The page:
James Montague is a very, very busy man. Earlier this month, Thirty-One Nil, his incredible journey through World Cup 2014 qualification, picked up the British Sports Book Award for Football Book of the Year. When I got in touch for an interview, I stupidly thought he might be taking it easy, basking in the glory of his triumph. How wrong I was. ‘Are you free to Skype now?’ he asked. I wasn’t – ‘How about tomorrow?’ I suggested hopefully. ‘Sorry, I leave early in the morning’, he said. ‘Another trip – cracking story coming up.’

Here today, gone tomorrow – that’s the exciting life of world football’s greatest correspondent. But worry not; I emailed him my burning questions and he answered them brilliantly on the plane to God knows where.


1. Let’s start at the beginning – how did you get into sports journalism and how did that then lead to When Friday Comes?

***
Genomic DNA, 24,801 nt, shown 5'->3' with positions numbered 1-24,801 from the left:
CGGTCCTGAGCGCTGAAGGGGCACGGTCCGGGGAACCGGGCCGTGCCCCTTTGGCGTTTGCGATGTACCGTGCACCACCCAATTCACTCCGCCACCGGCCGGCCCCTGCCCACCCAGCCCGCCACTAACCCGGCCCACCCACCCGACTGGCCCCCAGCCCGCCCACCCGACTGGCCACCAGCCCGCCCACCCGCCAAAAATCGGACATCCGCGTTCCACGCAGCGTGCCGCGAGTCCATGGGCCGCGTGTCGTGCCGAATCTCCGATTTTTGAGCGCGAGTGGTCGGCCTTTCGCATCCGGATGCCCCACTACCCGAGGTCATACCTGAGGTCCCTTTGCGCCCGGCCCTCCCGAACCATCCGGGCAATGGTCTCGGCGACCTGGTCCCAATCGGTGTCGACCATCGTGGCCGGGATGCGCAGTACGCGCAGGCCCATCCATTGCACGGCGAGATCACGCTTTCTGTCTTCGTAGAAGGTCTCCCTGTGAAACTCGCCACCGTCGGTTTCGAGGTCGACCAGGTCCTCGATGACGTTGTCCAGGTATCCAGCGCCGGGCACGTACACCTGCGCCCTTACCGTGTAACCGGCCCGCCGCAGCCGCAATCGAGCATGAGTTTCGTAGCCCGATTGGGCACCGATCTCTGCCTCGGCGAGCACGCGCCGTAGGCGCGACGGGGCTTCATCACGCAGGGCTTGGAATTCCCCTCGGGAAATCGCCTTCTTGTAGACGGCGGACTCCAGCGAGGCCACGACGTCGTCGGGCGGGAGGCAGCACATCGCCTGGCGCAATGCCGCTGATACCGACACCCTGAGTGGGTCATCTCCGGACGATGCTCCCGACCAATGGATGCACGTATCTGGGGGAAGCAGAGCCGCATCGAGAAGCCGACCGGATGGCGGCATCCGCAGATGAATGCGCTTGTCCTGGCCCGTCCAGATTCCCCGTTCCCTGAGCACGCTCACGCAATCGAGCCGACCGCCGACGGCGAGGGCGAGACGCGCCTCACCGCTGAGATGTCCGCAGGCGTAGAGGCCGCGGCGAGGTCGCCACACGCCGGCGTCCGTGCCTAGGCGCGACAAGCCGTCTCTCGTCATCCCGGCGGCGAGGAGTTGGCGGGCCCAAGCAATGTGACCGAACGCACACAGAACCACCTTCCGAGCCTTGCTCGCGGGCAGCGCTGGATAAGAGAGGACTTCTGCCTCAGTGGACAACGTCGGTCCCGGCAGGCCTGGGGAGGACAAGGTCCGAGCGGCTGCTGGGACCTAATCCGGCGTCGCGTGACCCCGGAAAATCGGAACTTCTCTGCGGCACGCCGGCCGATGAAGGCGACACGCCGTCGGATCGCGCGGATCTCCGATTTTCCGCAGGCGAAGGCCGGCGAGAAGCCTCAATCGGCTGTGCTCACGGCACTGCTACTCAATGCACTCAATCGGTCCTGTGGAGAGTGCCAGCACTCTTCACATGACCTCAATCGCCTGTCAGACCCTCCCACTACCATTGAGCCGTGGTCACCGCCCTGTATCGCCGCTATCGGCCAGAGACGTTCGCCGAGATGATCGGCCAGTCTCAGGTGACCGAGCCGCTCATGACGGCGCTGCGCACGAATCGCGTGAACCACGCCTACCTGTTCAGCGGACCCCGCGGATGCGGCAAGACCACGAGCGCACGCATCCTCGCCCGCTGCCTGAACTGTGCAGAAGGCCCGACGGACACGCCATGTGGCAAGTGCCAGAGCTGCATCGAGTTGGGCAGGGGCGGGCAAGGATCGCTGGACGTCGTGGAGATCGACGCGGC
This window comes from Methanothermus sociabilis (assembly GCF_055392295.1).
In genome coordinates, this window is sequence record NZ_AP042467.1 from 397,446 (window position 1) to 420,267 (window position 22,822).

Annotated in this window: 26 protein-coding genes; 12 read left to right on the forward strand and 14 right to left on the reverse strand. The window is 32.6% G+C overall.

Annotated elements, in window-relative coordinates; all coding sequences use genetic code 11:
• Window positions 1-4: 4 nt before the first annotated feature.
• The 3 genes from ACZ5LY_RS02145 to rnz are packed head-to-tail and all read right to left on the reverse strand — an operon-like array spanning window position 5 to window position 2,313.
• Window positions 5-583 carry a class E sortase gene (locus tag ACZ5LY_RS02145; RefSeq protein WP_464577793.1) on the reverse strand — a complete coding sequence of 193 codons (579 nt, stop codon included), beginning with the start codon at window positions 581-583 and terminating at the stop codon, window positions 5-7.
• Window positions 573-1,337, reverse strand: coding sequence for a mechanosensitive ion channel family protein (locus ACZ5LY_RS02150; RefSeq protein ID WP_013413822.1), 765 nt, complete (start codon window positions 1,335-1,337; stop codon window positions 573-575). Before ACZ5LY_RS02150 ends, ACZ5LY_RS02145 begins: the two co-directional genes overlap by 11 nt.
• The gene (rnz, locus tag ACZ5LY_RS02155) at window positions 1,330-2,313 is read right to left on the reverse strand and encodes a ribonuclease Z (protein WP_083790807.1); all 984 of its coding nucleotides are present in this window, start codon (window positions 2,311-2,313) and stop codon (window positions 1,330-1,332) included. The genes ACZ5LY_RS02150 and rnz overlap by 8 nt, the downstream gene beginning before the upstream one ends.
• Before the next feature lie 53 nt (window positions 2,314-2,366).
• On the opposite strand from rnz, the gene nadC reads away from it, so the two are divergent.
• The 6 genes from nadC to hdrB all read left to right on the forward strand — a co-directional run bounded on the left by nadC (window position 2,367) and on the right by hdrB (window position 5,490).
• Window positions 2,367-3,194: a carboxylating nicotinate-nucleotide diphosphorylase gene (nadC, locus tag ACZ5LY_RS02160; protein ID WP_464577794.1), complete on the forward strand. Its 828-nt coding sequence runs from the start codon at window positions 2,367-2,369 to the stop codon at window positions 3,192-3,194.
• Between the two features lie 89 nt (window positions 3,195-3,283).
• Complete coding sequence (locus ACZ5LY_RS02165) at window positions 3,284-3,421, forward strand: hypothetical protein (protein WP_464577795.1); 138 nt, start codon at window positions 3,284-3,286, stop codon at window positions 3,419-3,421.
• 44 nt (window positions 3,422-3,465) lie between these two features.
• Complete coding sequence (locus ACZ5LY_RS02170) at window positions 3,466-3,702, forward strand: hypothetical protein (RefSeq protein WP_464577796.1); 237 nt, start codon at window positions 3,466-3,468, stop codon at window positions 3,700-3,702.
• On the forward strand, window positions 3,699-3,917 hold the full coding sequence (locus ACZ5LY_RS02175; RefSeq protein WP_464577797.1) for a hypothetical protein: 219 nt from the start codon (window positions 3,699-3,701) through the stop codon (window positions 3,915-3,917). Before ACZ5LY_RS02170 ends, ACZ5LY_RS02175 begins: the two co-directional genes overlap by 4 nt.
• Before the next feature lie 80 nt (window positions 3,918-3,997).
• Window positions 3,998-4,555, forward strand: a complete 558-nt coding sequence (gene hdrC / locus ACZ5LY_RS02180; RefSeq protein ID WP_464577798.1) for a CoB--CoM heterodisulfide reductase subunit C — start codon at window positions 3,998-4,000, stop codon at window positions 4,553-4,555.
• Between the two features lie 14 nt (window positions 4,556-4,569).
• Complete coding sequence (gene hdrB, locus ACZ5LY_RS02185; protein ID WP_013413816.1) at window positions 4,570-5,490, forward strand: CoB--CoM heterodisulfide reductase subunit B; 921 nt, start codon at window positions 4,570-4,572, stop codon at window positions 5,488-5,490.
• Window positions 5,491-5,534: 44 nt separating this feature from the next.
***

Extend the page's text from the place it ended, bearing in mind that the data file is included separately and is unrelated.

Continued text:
It was all a bit of an accident. I had no idea what I wanted to do with my life, other than I was interested in the world and loved reading about sport, politics, and current affairs. I did a politics degree and managed to get an (unpaid) internship at the New Statesman. I was lucky. My parents lived in Essex so I could work at the evenings and weekends doing door to door canvassing for a double glazing company and just about earn enough to commute and stay afloat. After that six weeks, though, I was hooked, even though the one article I wrote for them (about an Amsterdam style cannabis cafe that opened in Bournemouth, that got their weed from a few grannies who grew it for them) was awful. It was cut from 2000 words to 500. I was gutted, but it was the best thing to happen to me. It taught me to be scrupulously self critical.